- Pub. Date:
'They say the darkest hour is just before the dawn, but people can be stupid. The darkest hour - at the end of daylight saving - was five past one in the morning.'
Any Porth in a Storm - The Long-Distance Walk that Goes South is the story of an escape from the City to the country amid economic uncertainty and growing urban homelessness. In a brief moment of sanity an international public health worker, armed with a tent, sleeping bag and latrine trowel, leaves London to begin a literary and artistic walk of the 1015 kilometre (give or take) South West Coast Path from Somerset to Dorset. It was to be an exploration of the landscape, history, literature and art which make up the Path; to follow in the footsteps of le Carré, du Maurier, Woolf, Christie, Turner, Hepworth and Jeremy Paxman.
The few plans that were hastily wound together unravel, when faced with extreme weather, disappearing daylight, tide, excess packing, failed electricals, the military and unpredictable personalities. Encounters with decay, disease, destruction, and refugees from the city gradually expose civilisation's fragility. All societies are vulnerable to collapse, and perhaps those which think they are not - more so. Did we have the foresight to recognise the coming storm and enough sufficiently skilled people to survive it? And would any of them be able to make Nutella® from scratch? This was no journey of self-discovery, the aim was simply to reach the end in one piece. Most importantly, he took pains not to inspire others to repeat his mistakes.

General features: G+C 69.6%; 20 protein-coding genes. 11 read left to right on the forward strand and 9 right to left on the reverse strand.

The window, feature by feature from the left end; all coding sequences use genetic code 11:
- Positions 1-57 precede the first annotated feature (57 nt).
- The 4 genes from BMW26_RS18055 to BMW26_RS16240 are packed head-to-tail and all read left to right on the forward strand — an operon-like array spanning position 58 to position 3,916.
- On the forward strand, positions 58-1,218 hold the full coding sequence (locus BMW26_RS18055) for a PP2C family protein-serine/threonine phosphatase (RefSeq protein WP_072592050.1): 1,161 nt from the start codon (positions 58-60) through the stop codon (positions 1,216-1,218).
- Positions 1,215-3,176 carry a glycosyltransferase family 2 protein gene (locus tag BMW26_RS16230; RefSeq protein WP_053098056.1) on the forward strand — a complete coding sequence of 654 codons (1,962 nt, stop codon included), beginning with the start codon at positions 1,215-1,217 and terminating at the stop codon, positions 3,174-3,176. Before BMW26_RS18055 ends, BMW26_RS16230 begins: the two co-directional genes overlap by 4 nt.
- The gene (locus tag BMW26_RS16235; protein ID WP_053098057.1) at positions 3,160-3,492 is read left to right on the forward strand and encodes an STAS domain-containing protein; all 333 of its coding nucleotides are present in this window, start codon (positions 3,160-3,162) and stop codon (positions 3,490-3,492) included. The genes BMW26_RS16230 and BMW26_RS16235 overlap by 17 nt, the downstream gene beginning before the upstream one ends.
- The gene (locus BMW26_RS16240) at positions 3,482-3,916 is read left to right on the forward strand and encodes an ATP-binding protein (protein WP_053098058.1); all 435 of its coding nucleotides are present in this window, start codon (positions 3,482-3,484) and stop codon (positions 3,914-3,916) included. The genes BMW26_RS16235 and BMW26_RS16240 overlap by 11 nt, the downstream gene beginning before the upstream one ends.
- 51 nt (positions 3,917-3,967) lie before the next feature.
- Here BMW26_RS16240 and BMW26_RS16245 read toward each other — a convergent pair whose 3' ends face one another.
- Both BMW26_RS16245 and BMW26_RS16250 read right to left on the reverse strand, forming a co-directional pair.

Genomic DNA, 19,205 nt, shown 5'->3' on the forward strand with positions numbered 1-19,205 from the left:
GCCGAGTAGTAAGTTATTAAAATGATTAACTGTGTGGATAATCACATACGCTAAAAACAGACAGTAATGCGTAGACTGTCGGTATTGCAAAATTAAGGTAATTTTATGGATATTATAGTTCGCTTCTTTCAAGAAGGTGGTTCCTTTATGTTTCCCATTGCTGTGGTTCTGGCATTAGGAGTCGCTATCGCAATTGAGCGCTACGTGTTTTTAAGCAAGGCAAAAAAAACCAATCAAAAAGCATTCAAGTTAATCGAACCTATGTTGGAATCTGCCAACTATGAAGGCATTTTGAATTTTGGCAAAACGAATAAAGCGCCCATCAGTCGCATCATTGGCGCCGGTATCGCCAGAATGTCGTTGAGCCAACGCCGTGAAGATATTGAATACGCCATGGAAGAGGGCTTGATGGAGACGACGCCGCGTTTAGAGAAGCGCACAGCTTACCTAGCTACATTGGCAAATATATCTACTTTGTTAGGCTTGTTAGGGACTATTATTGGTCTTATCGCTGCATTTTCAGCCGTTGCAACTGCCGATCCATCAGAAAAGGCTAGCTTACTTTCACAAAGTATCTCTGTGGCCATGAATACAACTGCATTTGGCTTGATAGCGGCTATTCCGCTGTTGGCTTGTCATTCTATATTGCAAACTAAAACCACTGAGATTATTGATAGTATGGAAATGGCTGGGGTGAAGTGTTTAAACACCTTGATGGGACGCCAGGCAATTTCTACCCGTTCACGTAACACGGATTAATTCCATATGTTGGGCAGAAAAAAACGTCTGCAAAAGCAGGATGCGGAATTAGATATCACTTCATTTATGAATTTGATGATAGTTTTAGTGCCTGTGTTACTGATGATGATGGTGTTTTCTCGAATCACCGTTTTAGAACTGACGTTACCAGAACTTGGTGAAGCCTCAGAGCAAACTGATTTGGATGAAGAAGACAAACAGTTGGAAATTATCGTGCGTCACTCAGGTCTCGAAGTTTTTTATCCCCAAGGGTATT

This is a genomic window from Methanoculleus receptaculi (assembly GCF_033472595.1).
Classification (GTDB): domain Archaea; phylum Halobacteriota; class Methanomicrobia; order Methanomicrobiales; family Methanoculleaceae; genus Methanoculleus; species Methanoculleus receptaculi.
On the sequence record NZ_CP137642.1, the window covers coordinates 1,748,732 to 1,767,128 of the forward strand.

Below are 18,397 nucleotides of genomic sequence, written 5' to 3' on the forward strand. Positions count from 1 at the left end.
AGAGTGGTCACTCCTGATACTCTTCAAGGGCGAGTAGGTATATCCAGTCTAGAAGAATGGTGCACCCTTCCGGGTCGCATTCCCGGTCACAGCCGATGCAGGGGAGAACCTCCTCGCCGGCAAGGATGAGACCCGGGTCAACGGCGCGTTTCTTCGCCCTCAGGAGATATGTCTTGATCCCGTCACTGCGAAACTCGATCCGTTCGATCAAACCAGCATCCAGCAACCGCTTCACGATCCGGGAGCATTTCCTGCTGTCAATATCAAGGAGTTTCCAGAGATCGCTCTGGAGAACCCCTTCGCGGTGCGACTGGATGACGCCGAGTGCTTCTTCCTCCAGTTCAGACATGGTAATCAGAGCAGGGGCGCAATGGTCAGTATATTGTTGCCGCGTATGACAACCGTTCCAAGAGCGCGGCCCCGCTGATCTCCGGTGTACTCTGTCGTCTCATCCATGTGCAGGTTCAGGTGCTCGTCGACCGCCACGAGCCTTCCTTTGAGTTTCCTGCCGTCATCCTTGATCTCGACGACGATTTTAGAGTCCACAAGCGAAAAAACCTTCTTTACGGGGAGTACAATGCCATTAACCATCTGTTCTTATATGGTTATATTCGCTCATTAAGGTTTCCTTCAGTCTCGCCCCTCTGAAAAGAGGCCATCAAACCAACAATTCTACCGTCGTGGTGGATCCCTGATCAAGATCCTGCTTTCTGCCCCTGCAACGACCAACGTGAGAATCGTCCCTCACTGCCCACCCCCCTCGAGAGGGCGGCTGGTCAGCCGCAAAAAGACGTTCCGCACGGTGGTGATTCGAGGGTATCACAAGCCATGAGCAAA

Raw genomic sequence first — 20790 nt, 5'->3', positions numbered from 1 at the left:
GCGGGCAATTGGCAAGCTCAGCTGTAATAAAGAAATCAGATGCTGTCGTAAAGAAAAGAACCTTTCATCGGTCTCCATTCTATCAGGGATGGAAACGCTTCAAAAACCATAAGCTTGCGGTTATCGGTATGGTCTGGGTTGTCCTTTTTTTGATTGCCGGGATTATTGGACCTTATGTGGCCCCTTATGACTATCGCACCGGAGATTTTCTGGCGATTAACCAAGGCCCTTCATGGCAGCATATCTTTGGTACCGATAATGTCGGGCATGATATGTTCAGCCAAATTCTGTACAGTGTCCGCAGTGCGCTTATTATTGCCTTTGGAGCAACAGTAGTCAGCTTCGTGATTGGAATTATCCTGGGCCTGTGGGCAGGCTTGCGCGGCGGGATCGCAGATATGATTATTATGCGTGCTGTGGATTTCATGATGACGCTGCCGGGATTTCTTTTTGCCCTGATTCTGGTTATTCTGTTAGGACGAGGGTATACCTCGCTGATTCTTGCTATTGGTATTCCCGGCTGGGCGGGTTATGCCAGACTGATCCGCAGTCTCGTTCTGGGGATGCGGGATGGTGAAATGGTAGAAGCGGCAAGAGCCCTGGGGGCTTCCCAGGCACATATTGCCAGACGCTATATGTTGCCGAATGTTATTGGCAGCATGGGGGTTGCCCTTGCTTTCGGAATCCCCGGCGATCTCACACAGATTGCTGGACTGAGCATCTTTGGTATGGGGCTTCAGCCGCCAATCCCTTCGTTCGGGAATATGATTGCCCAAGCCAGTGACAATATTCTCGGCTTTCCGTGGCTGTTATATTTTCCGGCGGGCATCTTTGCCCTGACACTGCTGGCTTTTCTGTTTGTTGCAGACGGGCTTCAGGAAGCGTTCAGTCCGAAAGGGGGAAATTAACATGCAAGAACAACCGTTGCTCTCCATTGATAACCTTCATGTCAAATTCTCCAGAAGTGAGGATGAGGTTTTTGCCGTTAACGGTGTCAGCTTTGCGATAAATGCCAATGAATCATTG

A story of loss, dereliction, improbable coincidence, hope and responsible defaecation.
Any port in a storm. Said when in difficulty and one must take whatever refuge, literal or metaphorical, offers itself.
Porth (n) a creek or harbour (Cornish).
Go south (v) deteriorate or decline; to die (North American).